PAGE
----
Bats are considered to be a good indicator species, reflecting the general health of the natural environment – so a healthy bat population suggests a healthy biodiversity in the local area. In this project we are exploring bat activity in one of the most iconic and high profile of London’s regeneration areas, the Queen Elizabeth Olympic Park. We have developed a network of prototype smart bat monitors and installed them across the park in different habitats. It is hoped that this exploratory network of devices will provide the most detailed picture yet of bat life throughout this large urban area.
‘Shazam’ for Bats
Each smart bat monitor – Echo Box – works like “Shazam for bats”. It captures the soundscape of its surroundings through an ultrasonic microphone, then processes this data, turning it into an image called a spectrogram. Deep learning algorithms then scan the spectrogram image, identifying possible bat calls. We are also working towards identifying the species most likely to have made each call.
How does Echo Box work?
Measuring bat activity in the Queen Elizabeth Olympic Park provides a very interesting real-world use case that involves large amounts of sensor data – in this case acoustic data. Rather than sending all of this data to the cloud for processing, each Echo Box device will process the data itself on its own chip, removing the cost of sending large amounts of data to the cloud. We call this “edge processing” since the processing is done on devices at the edge of the network.
Inside each Echo Box is an Intel Edison with Arduino breakout, plus a Dodotronic Ultramic 192K microphone. To capture, process and identify bat calls each Echo Box performs the following 4 steps:
First – a microphone on each device, capable of handling ultrasonic frequencies, can capture all audio from the environment up to 96kHz. Most bats calls occur at frequencies above 20kHz (the limit of human hearing) with some species going as high as 125kHz (although none of these species are found in the park).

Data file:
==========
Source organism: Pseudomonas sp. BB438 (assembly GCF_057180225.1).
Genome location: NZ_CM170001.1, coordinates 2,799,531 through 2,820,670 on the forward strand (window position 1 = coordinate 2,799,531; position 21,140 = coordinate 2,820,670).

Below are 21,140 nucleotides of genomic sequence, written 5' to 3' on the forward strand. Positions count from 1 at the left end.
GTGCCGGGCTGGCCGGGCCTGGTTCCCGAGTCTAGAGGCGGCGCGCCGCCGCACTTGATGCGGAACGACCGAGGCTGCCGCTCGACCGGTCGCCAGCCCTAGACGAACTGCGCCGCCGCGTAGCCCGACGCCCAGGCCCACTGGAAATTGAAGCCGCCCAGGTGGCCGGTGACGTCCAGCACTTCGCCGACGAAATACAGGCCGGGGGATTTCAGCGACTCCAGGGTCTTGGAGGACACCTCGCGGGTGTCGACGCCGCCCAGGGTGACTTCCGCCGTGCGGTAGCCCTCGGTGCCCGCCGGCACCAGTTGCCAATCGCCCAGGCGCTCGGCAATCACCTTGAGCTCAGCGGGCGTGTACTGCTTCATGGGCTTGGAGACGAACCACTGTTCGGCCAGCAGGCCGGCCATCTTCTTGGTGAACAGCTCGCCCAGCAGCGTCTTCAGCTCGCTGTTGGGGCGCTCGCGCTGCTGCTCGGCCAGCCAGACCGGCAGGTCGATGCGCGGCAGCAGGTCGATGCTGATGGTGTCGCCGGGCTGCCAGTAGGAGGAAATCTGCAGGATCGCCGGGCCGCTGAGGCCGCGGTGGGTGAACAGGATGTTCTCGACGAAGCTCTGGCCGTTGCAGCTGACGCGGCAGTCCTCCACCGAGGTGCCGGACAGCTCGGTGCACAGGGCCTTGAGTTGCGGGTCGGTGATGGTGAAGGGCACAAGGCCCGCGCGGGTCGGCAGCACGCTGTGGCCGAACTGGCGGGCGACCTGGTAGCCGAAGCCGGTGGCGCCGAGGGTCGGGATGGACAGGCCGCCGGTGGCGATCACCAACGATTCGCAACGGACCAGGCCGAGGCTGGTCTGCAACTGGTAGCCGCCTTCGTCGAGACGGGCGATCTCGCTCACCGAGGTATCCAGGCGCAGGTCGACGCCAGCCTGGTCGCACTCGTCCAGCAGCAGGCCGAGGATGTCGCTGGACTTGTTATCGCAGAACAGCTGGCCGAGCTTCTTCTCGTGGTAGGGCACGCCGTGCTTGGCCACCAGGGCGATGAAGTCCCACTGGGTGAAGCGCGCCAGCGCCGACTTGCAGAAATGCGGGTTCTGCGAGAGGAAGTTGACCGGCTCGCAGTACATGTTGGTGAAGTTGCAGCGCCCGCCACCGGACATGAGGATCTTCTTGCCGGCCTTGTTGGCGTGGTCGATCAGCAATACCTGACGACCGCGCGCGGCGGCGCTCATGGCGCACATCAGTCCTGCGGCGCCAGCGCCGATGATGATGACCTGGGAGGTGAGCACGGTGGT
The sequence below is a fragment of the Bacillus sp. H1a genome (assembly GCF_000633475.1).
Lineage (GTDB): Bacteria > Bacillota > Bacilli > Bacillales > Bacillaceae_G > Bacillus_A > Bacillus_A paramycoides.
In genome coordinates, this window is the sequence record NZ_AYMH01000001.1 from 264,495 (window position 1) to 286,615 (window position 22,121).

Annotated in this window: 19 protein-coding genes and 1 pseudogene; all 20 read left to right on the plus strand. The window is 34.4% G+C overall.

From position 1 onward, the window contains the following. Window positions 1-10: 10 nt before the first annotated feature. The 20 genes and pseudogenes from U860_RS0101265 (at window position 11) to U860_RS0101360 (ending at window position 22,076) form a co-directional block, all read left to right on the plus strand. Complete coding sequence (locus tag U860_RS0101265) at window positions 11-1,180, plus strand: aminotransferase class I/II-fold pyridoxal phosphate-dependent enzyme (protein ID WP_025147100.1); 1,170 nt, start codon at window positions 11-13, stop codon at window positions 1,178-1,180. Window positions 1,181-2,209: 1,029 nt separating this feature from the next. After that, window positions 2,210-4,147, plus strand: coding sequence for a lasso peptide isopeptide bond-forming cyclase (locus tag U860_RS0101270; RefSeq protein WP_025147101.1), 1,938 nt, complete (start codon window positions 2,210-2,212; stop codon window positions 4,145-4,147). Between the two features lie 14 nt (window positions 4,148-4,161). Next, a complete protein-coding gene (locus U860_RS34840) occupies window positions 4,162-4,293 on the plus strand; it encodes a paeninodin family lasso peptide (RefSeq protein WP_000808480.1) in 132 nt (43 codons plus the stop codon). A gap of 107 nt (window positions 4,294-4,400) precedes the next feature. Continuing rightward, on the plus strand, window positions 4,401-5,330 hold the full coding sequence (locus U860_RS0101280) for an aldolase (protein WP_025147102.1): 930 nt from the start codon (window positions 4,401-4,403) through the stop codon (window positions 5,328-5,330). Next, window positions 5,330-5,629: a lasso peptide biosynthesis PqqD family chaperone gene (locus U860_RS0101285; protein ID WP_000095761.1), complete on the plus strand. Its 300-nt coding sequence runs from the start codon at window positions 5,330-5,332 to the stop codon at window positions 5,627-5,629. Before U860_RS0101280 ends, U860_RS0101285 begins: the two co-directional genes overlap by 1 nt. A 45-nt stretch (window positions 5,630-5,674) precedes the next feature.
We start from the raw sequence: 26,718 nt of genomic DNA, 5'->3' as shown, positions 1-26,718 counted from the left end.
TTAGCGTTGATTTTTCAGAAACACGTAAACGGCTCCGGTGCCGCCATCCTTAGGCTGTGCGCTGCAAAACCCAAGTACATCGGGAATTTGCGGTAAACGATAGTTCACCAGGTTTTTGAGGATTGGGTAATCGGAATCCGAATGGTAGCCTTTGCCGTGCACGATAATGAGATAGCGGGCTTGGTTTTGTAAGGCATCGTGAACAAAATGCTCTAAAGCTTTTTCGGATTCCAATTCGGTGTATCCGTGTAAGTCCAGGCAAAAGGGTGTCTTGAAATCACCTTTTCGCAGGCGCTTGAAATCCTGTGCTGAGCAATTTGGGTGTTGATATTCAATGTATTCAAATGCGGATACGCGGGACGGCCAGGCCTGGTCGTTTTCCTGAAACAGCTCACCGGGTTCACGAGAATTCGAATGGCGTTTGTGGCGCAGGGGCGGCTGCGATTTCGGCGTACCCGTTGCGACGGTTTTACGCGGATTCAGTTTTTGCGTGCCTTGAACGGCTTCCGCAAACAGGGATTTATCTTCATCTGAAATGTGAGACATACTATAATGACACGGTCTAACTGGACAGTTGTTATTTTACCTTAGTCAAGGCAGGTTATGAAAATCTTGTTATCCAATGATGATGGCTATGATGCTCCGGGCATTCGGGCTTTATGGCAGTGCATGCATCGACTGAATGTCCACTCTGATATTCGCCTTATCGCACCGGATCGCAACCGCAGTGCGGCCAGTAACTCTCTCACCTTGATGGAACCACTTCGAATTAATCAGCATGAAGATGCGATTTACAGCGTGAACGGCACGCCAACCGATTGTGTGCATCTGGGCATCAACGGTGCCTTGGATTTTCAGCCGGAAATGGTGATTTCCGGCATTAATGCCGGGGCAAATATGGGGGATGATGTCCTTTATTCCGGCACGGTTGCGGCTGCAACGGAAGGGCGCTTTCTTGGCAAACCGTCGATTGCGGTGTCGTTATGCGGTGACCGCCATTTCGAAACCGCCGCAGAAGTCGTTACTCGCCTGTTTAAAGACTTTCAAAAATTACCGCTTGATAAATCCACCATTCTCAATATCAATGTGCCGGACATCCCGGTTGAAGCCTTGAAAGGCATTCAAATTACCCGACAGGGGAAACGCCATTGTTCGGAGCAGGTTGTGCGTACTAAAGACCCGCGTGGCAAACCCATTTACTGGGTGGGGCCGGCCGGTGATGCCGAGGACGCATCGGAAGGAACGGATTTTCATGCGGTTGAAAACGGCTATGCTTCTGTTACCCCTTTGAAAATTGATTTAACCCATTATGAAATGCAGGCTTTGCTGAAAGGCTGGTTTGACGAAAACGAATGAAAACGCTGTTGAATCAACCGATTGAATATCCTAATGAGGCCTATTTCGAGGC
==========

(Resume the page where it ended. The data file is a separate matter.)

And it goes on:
Second – every 6 seconds, a 3 second sample of audio is recorded and stored as a sound file. This means that audio from the environment is captured as 3 second snapshots at a consistent sample rate across all smart bat monitors.
Third – the recorded audio is then turned into a spectrogram image using a method called Fast Fourier Transform. The spectrogram image shows the amplitude of sounds across the different frequencies over time. Bat calls can clearly be seen on the specrogram as bright patterns (indicating a loud noise) at high frequencies.
Finally – image processing techniques, called Convolutional Neural Networks (CNN), are applied to the spectrogram images to look for patterns that resemble bat calls. If any suspected bat calls are found in the image, then we are working towards applying the same CNN techniques again to each individual bat call to look at its shape in more detail and determine what species of bat it most likely is.
Where we are monitoring bats
A network of 15 smart bat monitors is installed across the Queen Elizabeth Olympic Park. The monitors are installed in different habitats across the park as indicated on the map (right), and will continuously capture data on bat species and activity levels until the end of the year. See live data coming from the smart bat monitors here.